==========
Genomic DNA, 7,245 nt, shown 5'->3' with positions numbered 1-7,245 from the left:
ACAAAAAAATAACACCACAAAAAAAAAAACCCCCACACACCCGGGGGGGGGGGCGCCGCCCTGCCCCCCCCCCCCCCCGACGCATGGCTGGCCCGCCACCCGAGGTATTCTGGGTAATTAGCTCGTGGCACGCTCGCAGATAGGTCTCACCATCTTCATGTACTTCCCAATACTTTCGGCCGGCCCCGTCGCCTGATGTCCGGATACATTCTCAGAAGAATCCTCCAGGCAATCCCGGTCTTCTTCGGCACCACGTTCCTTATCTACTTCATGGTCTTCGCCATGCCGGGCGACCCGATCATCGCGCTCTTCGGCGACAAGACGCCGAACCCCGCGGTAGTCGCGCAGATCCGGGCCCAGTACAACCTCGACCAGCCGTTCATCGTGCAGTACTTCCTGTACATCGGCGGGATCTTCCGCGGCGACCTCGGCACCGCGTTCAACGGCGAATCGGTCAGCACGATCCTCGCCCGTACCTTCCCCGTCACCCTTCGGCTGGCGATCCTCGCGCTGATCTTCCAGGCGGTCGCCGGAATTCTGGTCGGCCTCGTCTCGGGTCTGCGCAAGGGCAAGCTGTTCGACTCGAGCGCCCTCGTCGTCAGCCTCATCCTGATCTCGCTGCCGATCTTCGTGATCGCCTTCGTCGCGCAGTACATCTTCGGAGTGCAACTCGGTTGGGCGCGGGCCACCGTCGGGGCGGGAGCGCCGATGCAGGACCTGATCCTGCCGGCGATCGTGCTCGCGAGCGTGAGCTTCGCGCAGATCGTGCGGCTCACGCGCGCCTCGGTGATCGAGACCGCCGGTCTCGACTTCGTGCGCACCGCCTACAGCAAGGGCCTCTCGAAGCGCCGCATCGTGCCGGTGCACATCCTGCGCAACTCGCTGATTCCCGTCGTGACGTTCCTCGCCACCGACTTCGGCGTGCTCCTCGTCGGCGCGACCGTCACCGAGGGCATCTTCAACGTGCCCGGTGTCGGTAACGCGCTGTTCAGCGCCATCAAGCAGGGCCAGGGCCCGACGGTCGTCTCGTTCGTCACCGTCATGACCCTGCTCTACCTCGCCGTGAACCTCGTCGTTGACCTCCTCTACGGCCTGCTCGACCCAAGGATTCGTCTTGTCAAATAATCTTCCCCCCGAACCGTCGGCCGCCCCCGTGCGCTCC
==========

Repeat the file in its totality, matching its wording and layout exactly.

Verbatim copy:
Genomic DNA, 7,245 nt, shown 5'->3' with positions numbered 1-7,245 from the left:
ACAAAAAAATAACACCACAAAAAAAAAAACCCCCACACACCCGGGGGGGGGGGCGCCGCCCTGCCCCCCCCCCCCCCCGACGCATGGCTGGCCCGCCACCCGAGGTATTCTGGGTAATTAGCTCGTGGCACGCTCGCAGATAGGTCTCACCATCTTCATGTACTTCCCAATACTTTCGGCCGGCCCCGTCGCCTGATGTCCGGATACATTCTCAGAAGAATCCTCCAGGCAATCCCGGTCTTCTTCGGCACCACGTTCCTTATCTACTTCATGGTCTTCGCCATGCCGGGCGACCCGATCATCGCGCTCTTCGGCGACAAGACGCCGAACCCCGCGGTAGTCGCGCAGATCCGGGCCCAGTACAACCTCGACCAGCCGTTCATCGTGCAGTACTTCCTGTACATCGGCGGGATCTTCCGCGGCGACCTCGGCACCGCGTTCAACGGCGAATCGGTCAGCACGATCCTCGCCCGTACCTTCCCCGTCACCCTTCGGCTGGCGATCCTCGCGCTGATCTTCCAGGCGGTCGCCGGAATTCTGGTCGGCCTCGTCTCGGGTCTGCGCAAGGGCAAGCTGTTCGACTCGAGCGCCCTCGTCGTCAGCCTCATCCTGATCTCGCTGCCGATCTTCGTGATCGCCTTCGTCGCGCAGTACATCTTCGGAGTGCAACTCGGTTGGGCGCGGGCCACCGTCGGGGCGGGAGCGCCGATGCAGGACCTGATCCTGCCGGCGATCGTGCTCGCGAGCGTGAGCTTCGCGCAGATCGTGCGGCTCACGCGCGCCTCGGTGATCGAGACCGCCGGTCTCGACTTCGTGCGCACCGCCTACAGCAAGGGCCTCTCGAAGCGCCGCATCGTGCCGGTGCACATCCTGCGCAACTCGCTGATTCCCGTCGTGACGTTCCTCGCCACCGACTTCGGCGTGCTCCTCGTCGGCGCGACCGTCACCGAGGGCATCTTCAACGTGCCCGGTGTCGGTAACGCGCTGTTCAGCGCCATCAAGCAGGGCCAGGGCCCGACGGTCGTCTCGTTCGTCACCGTCATGACCCTGCTCTACCTCGCCGTGAACCTCGTCGTTGACCTCCTCTACGGCCTGCTCGACCCAAGGATTCGTCTTGTCAAATAATCTTCCCCCCGAACCGTCGGCCGCCCCCGTGCGCTCC